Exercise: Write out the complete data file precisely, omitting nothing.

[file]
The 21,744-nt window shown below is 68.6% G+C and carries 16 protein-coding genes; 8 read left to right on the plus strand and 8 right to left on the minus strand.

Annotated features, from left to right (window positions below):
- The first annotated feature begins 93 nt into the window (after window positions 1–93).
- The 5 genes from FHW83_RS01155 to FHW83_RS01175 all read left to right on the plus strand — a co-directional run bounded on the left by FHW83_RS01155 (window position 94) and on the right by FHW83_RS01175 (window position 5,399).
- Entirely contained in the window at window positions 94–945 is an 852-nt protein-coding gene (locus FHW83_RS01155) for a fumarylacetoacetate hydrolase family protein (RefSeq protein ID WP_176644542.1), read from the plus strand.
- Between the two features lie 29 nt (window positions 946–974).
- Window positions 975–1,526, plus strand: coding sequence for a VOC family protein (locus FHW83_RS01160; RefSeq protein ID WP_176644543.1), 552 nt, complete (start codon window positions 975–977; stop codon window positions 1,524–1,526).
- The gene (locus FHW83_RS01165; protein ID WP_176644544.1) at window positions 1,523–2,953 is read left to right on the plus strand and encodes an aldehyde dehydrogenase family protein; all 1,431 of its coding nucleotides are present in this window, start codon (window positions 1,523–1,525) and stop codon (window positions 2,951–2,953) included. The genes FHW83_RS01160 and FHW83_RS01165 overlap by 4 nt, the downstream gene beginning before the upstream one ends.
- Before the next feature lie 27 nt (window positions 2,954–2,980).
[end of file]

The 21,744-nt window shown below is 68.6% G+C and carries 16 protein-coding genes; 8 read left to right on the plus strand and 8 right to left on the minus strand.

Annotated features, from left to right (window positions below):
- The first annotated feature begins 93 nt into the window (after window positions 1–93).
- The 5 genes from FHW83_RS01155 to FHW83_RS01175 all read left to right on the plus strand — a co-directional run bounded on the left by FHW83_RS01155 (window position 94) and on the right by FHW83_RS01175 (window position 5,399).
- Entirely contained in the window at window positions 94–945 is an 852-nt protein-coding gene (locus FHW83_RS01155) for a fumarylacetoacetate hydrolase family protein (RefSeq protein ID WP_176644542.1), read from the plus strand.
- Between the two features lie 29 nt (window positions 946–974).
- Window positions 975–1,526, plus strand: coding sequence for a VOC family protein (locus FHW83_RS01160; RefSeq protein ID WP_176644543.1), 552 nt, complete (start codon window positions 975–977; stop codon window positions 1,524–1,526).
- The gene (locus FHW83_RS01165; protein ID WP_176644544.1) at window positions 1,523–2,953 is read left to right on the plus strand and encodes an aldehyde dehydrogenase family protein; all 1,431 of its coding nucleotides are present in this window, start codon (window positions 1,523–1,525) and stop codon (window positions 2,951–2,953) included. The genes FHW83_RS01160 and FHW83_RS01165 overlap by 4 nt, the downstream gene beginning before the upstream one ends.
- Before the next feature lie 27 nt (window positions 2,954–2,980).